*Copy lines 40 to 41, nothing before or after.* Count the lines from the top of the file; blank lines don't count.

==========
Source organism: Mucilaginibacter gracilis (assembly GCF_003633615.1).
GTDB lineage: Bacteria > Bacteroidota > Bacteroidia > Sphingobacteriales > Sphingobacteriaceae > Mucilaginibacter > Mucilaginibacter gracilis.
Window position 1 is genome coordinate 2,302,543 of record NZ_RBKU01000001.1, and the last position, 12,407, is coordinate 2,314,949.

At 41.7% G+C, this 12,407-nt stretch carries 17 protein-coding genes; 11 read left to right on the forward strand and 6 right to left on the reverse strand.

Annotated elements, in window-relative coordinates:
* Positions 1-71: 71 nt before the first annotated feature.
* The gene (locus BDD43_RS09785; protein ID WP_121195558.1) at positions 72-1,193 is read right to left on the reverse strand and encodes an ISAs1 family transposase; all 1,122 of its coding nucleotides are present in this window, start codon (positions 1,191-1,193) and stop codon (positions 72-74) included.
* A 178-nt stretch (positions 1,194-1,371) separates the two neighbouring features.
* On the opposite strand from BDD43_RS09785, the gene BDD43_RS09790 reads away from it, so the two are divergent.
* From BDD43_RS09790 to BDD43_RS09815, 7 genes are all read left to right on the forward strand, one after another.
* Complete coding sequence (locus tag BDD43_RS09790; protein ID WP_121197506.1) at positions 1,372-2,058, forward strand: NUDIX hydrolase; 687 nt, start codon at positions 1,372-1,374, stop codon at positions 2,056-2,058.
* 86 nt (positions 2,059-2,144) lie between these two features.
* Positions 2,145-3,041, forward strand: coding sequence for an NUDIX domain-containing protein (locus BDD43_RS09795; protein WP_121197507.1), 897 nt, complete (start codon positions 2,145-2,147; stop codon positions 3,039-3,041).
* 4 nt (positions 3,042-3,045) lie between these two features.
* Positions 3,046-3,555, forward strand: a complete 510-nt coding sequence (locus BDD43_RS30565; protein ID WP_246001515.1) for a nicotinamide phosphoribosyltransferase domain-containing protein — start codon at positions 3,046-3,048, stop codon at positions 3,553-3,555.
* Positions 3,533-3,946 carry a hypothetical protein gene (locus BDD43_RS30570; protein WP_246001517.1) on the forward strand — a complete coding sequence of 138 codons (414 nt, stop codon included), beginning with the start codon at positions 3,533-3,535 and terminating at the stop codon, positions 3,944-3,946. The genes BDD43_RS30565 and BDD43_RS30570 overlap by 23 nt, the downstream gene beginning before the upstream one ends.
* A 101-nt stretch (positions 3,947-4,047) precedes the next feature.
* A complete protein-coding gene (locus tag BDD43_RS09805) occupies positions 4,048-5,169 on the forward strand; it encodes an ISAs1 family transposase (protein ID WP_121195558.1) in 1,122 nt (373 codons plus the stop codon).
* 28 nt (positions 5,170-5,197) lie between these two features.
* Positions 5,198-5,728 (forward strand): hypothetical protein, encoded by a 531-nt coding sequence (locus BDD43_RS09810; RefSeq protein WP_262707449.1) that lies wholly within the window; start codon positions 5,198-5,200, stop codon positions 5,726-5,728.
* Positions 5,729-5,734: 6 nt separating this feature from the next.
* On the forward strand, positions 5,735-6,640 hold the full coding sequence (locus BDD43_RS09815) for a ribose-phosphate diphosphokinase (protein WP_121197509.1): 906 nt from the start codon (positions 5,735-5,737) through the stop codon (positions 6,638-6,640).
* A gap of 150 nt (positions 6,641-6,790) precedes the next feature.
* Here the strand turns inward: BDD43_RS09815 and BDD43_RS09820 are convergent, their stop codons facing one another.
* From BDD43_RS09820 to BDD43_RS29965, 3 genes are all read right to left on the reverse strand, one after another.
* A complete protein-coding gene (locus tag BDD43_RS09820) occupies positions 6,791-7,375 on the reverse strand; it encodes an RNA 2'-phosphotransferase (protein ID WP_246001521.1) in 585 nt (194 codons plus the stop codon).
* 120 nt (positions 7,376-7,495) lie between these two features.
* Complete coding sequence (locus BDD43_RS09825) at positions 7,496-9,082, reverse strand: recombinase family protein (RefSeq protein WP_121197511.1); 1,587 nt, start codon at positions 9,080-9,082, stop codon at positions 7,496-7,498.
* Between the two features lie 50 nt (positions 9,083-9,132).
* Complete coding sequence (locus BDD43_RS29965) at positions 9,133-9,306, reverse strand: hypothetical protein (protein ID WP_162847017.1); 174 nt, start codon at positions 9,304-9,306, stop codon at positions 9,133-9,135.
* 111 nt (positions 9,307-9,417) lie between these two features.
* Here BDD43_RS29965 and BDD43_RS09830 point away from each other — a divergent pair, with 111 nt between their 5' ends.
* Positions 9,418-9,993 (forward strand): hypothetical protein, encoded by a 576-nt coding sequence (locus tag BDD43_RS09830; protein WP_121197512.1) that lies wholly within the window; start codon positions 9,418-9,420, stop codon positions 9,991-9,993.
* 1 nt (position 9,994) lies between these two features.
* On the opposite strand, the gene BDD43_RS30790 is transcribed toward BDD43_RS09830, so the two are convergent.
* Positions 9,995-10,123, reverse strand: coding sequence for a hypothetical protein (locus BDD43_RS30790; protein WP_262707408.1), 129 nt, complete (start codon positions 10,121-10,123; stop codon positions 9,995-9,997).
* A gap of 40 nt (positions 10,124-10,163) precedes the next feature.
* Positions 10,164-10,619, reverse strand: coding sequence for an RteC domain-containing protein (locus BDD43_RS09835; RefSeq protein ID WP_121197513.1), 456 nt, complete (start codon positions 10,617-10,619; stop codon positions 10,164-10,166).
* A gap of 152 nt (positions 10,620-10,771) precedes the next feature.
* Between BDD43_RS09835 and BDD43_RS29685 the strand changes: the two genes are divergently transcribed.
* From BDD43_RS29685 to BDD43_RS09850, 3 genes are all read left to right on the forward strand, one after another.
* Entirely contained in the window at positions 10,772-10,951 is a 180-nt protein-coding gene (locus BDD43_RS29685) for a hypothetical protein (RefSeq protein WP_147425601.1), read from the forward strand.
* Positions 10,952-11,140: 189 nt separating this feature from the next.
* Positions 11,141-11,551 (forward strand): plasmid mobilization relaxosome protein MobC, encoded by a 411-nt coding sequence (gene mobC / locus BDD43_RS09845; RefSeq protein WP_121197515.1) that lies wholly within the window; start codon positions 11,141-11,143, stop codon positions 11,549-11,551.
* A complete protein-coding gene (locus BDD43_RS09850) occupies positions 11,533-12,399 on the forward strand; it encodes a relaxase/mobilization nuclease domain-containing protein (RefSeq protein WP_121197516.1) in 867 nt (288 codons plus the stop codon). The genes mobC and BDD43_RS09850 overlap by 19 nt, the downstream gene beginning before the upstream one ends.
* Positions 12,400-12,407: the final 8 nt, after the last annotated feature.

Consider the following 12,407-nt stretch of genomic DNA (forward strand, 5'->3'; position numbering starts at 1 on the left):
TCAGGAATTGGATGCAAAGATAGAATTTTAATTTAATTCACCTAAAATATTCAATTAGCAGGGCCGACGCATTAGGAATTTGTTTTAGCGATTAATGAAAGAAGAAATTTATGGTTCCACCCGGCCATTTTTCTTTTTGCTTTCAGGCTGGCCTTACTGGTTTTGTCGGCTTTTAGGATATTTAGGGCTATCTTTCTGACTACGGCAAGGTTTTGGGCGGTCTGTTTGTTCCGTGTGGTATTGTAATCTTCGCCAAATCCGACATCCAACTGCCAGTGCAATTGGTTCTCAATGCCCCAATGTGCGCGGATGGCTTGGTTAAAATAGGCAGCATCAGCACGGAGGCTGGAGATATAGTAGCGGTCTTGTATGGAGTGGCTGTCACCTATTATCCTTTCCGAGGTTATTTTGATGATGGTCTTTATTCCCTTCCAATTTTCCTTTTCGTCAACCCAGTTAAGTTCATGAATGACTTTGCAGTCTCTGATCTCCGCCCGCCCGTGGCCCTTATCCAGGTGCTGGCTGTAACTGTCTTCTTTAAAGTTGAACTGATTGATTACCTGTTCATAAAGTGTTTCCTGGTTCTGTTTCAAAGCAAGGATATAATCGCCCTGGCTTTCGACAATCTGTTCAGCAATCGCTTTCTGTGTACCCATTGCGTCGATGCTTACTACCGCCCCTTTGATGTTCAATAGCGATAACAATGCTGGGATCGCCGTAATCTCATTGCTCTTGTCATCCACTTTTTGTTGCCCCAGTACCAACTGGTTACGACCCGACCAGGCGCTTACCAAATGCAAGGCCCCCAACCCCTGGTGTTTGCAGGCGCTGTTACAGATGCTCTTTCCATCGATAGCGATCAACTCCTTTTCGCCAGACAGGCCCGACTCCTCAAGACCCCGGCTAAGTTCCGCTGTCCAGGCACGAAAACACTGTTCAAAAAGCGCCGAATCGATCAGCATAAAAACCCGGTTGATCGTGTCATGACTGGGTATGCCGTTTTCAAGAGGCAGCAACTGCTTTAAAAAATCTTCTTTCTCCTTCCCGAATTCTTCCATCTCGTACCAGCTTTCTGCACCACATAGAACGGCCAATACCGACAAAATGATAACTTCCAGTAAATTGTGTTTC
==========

* Between BDD43_RS09835 and BDD43_RS29685 the strand changes: the two genes are divergently transcribed.
* From BDD43_RS29685 to BDD43_RS09850, 3 genes are all read left to right on the forward strand, one after another.